42 results for Unclassified, 2011

  • Akoaga : efficacy, agency, achievement and success in the tertiary sector : focus on students and parents from Pasifika communities

    Marat, Deepa; Papoutsaki, Evangelia; Latu, Savae; Aumua, Linda; Talakai, Malia; Sun, Kang (2011-01-01)

    Unclassified
    Unitec

    The term akoaga has a pan-Polynesian origin and meaning. In the Samoan language, the term can be broken into two root words, ako and aga. Ako or ato means basket and aga means measurements associated with weaving.

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  • The old North Shore. A heritage walkway: Rahopara Pa to Campbells Bay beach

    Woodruffe, Paul; Henderson, Ian; Corbet, Rob (2011)

    Unclassified
    Unitec

    There are many interesting heritage sites and buildings within what used to be called North Shore City, most of these are protected, documented, valued by the local residents and enjoyed as a destination by visitors. What this exhibition explores are four significant sites that lay just beyond the better known and documented sites of Devonport, Takapuna and Northcote. These sites are situated in Castor Bay and Campbells Bay, and are within easy walking distance from each other. The sites vary in origin from an 17th century Maori settlement, to a 21st century environmental restoration project. All the sites except one have been researched and documented to varying degrees, the one site that was not; Memorial Avenue in Centennial Park, lay neglected by the city authorities for decades until 2009 when the Takapuna Community Board commissioned the everyday collective to undertake a site analysis, this resulted in a heritage classification for the avenue being established within the new management plan for the park. This document puts forward a proposition that links all four sites together as a heritage walkway connecting to the existing NZ Coastal Walkway system that runs along the eastern bays coastline. All these sites contain, or lay adjacent to, valuable architectural or landscape features that contain important stories from the past, stories that share common ground in the rich tapestry of the old north shore.

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  • Overcoming the English language barrier: Perspectives of graduates, following experience of practice-based learning

    Malthus, Caroline; Lu, Hongyan (2011)

    Unclassified
    Unitec

    The aim of this small-scale qualitative research project was to ascertain the strategies developed or used by graduate students to improve their spoken English language during their study experience. We hoped to identify the perceptions of 8 Bachelor of Nursing graduates from a range of ethnic backgrounds as to the inputs and experiences which had most influence on their spoken English language development, as well as the strategies they found most productive. We interviewed a small group of clinical tutors on the same topic, in order to gather their perspectives on the strategies students adopt and the key drivers of these. Clinical tutors provided another window into these experiences, underlining some of the graduates’ insights and adding their own observations on the ways in which BN students of EAL background effectively promote the development of their own language skills. These tutors presented diverse explanations of the ways that students learn to interact with patients, react to feedback, and develop a sense of professional identity as nurses. The study has resulted in a number of significant insights and recommendations that will be informative to Nursing lecturers and students, and lecturers in other disciplines with work placement components. A key observation from this study is the way in which BN graduates emphasise benefit both from the social and interactional aspects of the clinical learning experience, and at the same time show ways in which they autonomously took responsibility for developing their own spoken English language skills. Key achievements to date are the paper published in 2009 and invited presentations to BN staff and students. A paper is about to be submitted to an international journal of communication.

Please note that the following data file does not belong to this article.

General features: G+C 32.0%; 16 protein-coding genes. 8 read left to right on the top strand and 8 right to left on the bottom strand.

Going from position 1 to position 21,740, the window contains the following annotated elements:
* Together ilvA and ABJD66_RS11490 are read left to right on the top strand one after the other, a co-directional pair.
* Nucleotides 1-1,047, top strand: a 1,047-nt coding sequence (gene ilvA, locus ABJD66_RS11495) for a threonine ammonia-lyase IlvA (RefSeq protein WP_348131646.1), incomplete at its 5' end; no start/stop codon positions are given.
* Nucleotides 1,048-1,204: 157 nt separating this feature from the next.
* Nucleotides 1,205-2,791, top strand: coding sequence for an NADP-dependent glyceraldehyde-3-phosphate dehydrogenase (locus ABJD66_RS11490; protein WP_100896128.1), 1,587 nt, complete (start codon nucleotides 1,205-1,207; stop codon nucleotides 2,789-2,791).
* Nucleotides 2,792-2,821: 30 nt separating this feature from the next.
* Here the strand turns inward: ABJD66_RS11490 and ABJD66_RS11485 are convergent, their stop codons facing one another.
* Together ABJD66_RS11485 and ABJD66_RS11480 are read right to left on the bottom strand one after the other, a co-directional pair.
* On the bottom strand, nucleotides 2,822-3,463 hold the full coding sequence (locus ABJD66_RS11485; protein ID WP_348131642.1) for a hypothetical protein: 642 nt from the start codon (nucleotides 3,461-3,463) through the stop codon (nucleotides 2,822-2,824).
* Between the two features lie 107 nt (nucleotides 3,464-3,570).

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  • Domestics

    Jotti, Dorina (2011)

    Unclassified
    Unitec

    Highlights • ‘Domestics’ exhibition at Unitec’s Snowwhite Gallery. • Catalogues distributed during the exhibition. • Discussions related to the exhibition theme were a valuable component throughout the time of the exhibition • Interest from other tertiary institutions to exhibit the work. Conclusion Work exhibited and accompanying written material achieved desired dialogues and further encourages ongoing discussions about the role of ‘gendered’ art in contemporary practice.

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  • Breeding biology of laughing kookaburra (Dacelo novaeguinea) in New Zealand

    Perrott, John (2011)

    Unclassified
    Unitec

    In the last year we have identified six nesting areas from which we have collected nest debris and behavioural observations. From this data we have identified all animal remains within the debris. In addition, we identified the New Zealand kookaburra population range margins and distribution. We have tested tracking methods and conducted nest site protection measures at the six breeding sites (e.g., protecting kookaburra nesting sites from possum damage). We have developed and distributed media and public information packs to private land owners north of Auckland and on Kawau Island to gain access to private lands used by kookaburra. To date, we have all the prerequisite information required to apply for additional external research grants and publish one paper on kookaburra nest debris and predation of native species in New Zealand forests.